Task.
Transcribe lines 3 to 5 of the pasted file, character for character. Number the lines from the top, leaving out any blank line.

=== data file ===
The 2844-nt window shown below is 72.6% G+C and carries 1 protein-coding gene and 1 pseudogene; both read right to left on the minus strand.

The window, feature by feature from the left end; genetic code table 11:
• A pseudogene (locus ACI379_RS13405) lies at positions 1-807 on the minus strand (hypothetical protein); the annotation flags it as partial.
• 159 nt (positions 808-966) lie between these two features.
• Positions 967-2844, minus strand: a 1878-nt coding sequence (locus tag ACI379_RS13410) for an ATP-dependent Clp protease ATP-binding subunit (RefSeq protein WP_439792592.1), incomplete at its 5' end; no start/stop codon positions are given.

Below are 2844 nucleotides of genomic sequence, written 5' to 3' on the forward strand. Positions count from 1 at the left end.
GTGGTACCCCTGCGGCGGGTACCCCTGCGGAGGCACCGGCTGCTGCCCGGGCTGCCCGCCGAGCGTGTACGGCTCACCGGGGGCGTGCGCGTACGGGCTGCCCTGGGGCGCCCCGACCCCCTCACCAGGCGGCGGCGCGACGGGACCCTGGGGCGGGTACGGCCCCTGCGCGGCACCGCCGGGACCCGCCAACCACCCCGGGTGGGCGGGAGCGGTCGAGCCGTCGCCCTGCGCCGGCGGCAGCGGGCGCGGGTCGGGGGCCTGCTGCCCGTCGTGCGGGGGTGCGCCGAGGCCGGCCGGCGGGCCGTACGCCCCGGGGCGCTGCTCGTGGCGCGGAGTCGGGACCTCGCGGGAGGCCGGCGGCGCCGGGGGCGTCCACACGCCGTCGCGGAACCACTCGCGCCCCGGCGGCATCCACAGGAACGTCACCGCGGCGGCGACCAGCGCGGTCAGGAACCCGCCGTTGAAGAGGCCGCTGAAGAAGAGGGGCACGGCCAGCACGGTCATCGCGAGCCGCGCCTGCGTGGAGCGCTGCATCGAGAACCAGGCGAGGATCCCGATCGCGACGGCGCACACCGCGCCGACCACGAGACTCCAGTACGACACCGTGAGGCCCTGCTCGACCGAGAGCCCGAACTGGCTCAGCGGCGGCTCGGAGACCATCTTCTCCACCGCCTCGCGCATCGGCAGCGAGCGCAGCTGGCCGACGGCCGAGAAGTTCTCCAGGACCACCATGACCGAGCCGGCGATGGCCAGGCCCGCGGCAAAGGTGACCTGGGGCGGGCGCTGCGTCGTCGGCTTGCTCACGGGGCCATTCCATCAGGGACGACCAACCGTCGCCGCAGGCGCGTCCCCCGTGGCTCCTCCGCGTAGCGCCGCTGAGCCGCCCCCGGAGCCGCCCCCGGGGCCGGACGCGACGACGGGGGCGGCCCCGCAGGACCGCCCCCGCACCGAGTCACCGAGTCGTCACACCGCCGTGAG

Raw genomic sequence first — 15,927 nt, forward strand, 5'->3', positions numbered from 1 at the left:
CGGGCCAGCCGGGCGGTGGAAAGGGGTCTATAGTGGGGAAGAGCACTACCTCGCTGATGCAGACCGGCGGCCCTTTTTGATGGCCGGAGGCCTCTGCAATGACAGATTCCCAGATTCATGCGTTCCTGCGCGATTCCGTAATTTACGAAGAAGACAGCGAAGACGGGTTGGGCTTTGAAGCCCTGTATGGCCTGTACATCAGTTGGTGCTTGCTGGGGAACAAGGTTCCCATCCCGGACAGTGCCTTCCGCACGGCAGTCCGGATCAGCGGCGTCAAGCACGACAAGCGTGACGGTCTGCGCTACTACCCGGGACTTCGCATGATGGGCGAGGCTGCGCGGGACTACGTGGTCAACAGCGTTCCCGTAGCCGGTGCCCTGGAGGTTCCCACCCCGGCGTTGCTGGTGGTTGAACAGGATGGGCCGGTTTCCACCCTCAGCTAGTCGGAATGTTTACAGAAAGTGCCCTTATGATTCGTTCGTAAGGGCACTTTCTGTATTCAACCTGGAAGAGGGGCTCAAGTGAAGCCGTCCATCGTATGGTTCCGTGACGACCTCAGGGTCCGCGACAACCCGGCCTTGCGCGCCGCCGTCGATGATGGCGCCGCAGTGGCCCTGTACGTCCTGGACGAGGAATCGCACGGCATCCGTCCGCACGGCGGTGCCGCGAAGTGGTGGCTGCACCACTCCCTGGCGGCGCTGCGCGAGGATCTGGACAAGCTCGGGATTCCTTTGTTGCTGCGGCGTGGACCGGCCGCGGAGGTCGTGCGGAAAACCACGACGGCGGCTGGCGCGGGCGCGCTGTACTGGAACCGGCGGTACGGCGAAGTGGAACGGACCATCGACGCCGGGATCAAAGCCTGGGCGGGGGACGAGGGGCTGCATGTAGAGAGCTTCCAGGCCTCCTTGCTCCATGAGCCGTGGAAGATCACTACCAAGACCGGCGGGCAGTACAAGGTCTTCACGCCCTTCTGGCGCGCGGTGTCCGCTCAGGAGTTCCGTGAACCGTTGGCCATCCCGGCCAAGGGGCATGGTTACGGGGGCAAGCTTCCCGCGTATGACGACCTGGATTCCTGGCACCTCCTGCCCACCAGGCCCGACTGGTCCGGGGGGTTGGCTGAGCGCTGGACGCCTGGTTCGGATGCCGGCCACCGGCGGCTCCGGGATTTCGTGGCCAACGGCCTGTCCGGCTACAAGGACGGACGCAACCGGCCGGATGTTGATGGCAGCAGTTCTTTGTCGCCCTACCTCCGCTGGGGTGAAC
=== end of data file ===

• A pseudogene (locus ACI379_RS13405) lies at positions 1-807 on the minus strand (hypothetical protein); the annotation flags it as partial.
• 159 nt (positions 808-966) lie between these two features.
• Positions 967-2844, minus strand: a 1878-nt coding sequence (locus tag ACI379_RS13410) for an ATP-dependent Clp protease ATP-binding subunit (RefSeq protein WP_439792592.1), incomplete at its 5' end; no start/stop codon positions are given.